• Join over 1.2 million students every month
  • Accelerate your learning by 29%
  • Unlimited access from just £6.99 per month

Compare and Contrast the Portrayal of Clytemnestra in Agamemnon and Electra

Extracts from this document...

Introduction

Compare and Contrast the Portrayal of Clytemnestra in Agamemnon and Electra In both Electra and Agamemnon, Euripides and Aeschylus have chosen to represent Clytemnestra as a complex character being neither all bad nor all good - the signature of a sophisticated playwright. In Agamemnon, Clytemnestra is a morbidly obsessive woman, utterly consumed by the murder of her daughter for which the audience cannot help but sympathise; she is capable only of vengeance. In the Electra, Clytemnestra is placed in an even more sympathetic light, victimised by her own daughter who in turn is driven by an obsessive desire, similar to that of her mother's, to avenge her father's death. In ancient plays and epics, the name of Clytemnestra was used as synonymous with the extremity of unfaithfulness, for example, in Homer's The Odyssey we see faithful Penelope being contrasted to the wicked Clytemnestra. This suggests that a contempory audience may have found Clytemnestra to be far less sympathetic than to a modern audience, whose infiltrated ideas of s****l equality inevitably impact on our sympathies. To sympathise with any character, we must be able to understand and identify with that character's point of view. Clytemnestra was a mother whose daughter was about to marry the famous Achilles. Her love and pride in Iphigenia would have been at its strongest at this time as she helped her daughter prepare for the noble marriage. ...read more.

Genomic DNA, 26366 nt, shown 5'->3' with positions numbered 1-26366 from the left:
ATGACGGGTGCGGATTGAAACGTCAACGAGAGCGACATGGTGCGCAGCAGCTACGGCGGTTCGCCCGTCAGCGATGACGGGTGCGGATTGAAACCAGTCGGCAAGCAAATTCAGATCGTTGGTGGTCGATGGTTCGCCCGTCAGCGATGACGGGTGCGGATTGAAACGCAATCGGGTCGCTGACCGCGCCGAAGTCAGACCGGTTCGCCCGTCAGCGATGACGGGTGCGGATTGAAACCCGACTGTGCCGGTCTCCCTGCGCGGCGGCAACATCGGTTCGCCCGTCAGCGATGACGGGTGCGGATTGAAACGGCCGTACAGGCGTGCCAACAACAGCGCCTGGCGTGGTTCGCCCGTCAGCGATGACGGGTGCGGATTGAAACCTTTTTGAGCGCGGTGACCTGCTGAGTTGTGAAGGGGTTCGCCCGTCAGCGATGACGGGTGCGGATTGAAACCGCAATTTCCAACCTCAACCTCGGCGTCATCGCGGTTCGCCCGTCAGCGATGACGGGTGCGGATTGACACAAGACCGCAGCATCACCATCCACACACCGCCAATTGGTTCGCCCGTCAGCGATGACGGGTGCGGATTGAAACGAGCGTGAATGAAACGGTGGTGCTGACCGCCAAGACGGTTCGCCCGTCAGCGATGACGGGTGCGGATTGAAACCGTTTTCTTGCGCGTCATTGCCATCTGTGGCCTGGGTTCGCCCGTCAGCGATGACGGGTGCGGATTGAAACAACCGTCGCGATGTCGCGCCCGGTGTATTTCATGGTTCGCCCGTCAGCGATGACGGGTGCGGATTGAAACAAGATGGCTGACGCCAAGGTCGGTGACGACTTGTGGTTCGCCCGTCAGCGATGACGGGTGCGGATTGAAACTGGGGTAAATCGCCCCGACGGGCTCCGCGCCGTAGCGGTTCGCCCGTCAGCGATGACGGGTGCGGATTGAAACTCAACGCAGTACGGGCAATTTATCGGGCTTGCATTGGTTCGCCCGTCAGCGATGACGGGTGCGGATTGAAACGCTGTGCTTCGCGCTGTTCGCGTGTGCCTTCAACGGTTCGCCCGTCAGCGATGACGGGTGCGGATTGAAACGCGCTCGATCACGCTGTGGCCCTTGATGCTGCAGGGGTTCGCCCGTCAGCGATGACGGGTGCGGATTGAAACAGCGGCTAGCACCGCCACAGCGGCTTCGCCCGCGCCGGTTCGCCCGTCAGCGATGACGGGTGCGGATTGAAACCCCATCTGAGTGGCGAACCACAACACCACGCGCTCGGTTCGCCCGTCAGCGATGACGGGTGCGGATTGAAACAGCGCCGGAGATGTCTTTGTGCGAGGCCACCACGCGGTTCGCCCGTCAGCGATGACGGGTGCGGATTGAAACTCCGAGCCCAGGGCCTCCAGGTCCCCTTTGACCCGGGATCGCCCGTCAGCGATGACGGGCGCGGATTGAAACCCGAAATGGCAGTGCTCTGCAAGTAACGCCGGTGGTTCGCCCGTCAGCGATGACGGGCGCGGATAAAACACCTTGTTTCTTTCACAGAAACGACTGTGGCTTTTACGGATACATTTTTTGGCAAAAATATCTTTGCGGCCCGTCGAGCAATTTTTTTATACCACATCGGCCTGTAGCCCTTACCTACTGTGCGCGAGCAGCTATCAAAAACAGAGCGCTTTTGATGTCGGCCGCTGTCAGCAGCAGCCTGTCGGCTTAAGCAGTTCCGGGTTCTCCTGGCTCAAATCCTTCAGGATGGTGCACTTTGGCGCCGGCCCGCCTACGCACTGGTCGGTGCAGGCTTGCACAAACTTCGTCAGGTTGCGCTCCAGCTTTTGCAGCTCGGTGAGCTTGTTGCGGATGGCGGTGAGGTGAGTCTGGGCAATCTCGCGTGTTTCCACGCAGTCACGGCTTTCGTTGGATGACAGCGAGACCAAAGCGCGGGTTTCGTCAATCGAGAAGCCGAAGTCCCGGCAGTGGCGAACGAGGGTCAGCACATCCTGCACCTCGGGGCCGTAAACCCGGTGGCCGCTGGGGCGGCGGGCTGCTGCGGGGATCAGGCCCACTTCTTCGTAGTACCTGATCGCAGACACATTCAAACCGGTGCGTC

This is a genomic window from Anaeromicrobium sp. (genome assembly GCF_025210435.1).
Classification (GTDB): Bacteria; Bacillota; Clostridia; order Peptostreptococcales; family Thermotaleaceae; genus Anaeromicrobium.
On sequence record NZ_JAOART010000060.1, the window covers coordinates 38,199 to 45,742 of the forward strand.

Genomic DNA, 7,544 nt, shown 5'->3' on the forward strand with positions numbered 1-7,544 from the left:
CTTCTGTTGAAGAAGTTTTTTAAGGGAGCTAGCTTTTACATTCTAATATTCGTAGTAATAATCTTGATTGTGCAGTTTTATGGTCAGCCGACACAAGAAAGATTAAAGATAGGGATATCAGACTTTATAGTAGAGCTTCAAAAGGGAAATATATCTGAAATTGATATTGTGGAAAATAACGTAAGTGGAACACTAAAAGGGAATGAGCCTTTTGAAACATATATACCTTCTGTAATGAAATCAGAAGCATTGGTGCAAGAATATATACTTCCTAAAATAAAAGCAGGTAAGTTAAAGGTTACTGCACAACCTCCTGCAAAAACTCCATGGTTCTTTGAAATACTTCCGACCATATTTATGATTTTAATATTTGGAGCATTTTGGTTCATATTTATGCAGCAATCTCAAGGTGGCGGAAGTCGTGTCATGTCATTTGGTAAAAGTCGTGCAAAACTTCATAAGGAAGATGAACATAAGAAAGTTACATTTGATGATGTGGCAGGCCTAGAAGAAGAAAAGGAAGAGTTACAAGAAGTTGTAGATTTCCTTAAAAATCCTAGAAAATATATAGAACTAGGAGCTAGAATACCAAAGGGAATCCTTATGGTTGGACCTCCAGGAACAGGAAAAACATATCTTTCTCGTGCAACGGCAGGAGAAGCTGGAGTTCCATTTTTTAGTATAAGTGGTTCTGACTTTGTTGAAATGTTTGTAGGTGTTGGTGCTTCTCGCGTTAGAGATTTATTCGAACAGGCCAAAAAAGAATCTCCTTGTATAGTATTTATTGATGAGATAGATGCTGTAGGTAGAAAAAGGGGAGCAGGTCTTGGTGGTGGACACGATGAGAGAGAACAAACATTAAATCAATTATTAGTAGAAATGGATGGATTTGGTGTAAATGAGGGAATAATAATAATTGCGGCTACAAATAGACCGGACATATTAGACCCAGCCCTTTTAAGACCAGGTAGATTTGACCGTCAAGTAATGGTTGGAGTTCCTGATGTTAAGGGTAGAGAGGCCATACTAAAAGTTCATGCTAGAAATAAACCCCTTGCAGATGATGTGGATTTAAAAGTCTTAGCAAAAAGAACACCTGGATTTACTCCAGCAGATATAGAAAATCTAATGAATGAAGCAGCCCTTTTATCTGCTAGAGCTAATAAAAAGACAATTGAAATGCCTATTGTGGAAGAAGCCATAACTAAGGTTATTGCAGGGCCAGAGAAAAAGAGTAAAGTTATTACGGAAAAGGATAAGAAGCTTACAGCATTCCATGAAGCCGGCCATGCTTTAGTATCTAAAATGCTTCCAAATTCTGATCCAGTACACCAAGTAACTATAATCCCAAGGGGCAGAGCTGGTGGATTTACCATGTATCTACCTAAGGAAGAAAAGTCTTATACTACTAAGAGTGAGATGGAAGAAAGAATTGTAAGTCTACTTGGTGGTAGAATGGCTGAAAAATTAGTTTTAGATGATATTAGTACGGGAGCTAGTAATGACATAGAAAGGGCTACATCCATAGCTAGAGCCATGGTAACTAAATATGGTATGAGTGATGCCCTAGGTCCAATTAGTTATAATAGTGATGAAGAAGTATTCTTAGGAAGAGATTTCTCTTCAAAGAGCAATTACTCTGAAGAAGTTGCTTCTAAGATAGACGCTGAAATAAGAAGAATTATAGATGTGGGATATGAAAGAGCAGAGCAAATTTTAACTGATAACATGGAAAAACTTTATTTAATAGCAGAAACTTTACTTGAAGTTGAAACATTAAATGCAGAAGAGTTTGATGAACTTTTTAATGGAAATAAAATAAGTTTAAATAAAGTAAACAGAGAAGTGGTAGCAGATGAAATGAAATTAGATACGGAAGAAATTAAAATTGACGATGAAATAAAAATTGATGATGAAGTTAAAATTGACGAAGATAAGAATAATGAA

Middle

Clytemnestra's ability to 'manoeuvre' is also an attribute dwelt upon. Clytemnestra obtains what she wants by devious means, relying upon herself to manoeuvre around others, "I'll gather all I need." Another example of her guile is her system of beacons she invents so that she may be the first to know the end of the Trojan War. She clearly delights in her own cunning and makes sure that everyone appreciates her ingenuity, "I ordained it all." Clytemnestra's intellect is clear throughout Agamemnon but especially clever is her idea of persuading her husband to walk upon the sacred tapestries which would incur the gods' wrath and justify her murder. This method Clytemnestra thought of may however indicate more than her intellect. Clytemnestra's need to incur the gods' wrath may expose the first and last instance of self-doubt in the Agamemnon. Clytemnestra must feel deep down that, after all, she may not be fully justified to kill Agamemnon purely on his unjust sacrifice of their daughter Iphigenia. This is clearly Electra's view of her mother's actions displayed in Electra. Electra tells us that Clytemnestra is a cruel, pitiless, woman; a killer of her own husband who deserves to be punished for her actions. All of these assertions hold truth; she is indeed a cruel and pitiless killer, plotting for years and then finally rejoicing over Agamemnon's death. ...read more.